And the first thing I did, which was critical, was trying to identify the right team that we had at [the Department of Financial Regulation]. Both internally — some of our folks, you might not think working on a pandemic would be a natural fit — but we have individuals that have experience with actuarial work with financial modeling. We brought those minds in. We went outside of the department trying to find expertise with infectious disease modeling and the like. Really critical to have that team in place, and I really feel fortunate to be able to work with individuals that I have worked with, and still do work with through this day.

What does your shift back to financial work suggest about where we are in the pandemic now?

Two years later we are in a very unique place, I think, in the pandemic. There's still a lot of unknowns about what might happen around the corner in terms of the next variant, what might happen in terms of people experiencing long COVID.

But we're at a place where we have vaccinations to protect people, we have treatments that help people stay out of the hospital or recover in the hospital. And we do know a lot more about the virus. So I think we we are at a place in Vermont —it really benefits from its high vaccination rate — where we can take a pragmatic approach to the future. When cases are low, when hospital counts are low, then society is moving forward. And really, people are demanding that they live their lives in ways that they did prior to the pandemic.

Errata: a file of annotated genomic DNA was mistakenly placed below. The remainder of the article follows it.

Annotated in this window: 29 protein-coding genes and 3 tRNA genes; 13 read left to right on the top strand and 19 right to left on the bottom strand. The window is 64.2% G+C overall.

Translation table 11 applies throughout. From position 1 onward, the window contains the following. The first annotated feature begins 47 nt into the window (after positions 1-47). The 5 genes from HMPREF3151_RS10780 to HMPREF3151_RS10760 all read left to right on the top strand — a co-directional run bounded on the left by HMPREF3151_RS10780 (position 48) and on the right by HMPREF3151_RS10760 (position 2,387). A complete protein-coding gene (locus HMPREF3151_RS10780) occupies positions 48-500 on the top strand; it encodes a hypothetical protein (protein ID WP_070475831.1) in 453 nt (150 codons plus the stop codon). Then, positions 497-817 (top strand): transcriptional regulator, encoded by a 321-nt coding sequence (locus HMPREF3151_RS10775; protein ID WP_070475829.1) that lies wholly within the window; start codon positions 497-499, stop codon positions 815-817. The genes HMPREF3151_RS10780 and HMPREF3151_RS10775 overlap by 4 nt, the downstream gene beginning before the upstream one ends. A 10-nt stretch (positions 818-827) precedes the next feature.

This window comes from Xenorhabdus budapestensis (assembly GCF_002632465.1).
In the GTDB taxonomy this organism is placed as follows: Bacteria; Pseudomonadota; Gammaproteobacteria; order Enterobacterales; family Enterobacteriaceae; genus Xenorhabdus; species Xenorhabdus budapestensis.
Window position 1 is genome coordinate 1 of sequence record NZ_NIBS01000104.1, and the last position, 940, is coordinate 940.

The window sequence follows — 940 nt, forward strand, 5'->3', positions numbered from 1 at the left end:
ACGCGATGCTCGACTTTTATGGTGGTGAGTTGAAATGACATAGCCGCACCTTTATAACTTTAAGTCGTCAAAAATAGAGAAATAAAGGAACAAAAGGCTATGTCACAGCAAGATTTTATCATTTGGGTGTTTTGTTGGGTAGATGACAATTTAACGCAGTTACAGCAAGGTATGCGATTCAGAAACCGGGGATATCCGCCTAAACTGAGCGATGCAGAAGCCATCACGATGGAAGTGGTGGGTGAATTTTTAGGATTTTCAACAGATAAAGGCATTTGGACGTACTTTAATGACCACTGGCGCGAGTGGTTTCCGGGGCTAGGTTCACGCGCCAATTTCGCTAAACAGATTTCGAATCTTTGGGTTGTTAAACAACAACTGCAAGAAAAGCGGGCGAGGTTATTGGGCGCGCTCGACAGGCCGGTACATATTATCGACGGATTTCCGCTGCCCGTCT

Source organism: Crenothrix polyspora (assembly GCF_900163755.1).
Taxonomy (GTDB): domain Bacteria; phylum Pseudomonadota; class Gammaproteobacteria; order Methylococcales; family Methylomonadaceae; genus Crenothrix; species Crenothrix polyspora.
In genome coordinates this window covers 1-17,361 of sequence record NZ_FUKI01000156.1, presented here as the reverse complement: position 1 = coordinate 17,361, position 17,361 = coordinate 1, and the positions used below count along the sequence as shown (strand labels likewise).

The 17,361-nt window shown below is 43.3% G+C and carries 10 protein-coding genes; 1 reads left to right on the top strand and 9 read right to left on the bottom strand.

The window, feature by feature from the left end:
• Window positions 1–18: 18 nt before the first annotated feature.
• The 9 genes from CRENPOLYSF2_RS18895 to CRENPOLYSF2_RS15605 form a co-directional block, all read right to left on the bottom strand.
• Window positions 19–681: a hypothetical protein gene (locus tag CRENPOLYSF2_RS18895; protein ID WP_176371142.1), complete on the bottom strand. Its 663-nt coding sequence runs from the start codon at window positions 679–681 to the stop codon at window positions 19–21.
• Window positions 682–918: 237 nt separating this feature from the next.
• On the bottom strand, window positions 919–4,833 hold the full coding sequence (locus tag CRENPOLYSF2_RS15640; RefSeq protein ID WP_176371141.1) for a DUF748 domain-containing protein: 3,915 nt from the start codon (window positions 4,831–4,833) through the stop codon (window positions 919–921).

When things might take a different turn at some point in the future, I think we just have to have that flexibility as a society to be willing to take certain measures to protect ourselves and our communities. So, I think we often like to think about things in black and white. It's a state of emergency; It's not a state of emergency. And we might just need to have a little bit more of a flexible approach over the next number of months, and number of years even.

Now that you are firmly back in the consumer protection world, what are you planning to tackle moving forward?

I think all departments across state government should be focusing on, the issue of affordability. All of us have a role to play in that regard. We know that inflation is impacting everybody across the country. It's impacting people here in Vermont. But our demographics in the Northeast, and in Vermont particularly, are also contributing to some affordability issues.

So when I think about affordability as it really relates to our department, I think about financial services. That Vermonters can get competitive rates when it comes to auto insurance and homeowners insurance, when it comes to lending, when it comes to investments and the like. So ensuring that our markets are viable, ensuring that they're efficient, that they can provide those low-cost benefits to Vermonters.

But there are issues as well — like housing, making sure banks have the support that they need to do lendin for new homebuyers — to help Vermonters stay in their homes as well. And that's just a critical issue that is facing our state. How do we get more people to stay in Vermont, or to come to Vermont, when housing is so scarce? And I think our banks and our credit unions and our financial firms have been working on this issue for years. And they have a critical role to play to tackle that over the next decade.

And then health insurance is also a key issue on affordability. How do we ensure that Vermonters can afford health insurance? And that runs the spectrum as well, from those that are older, that are getting care, to those that have families, to those that are just starting out in their career. So those are issues that we all need to look at, like I said, across state government.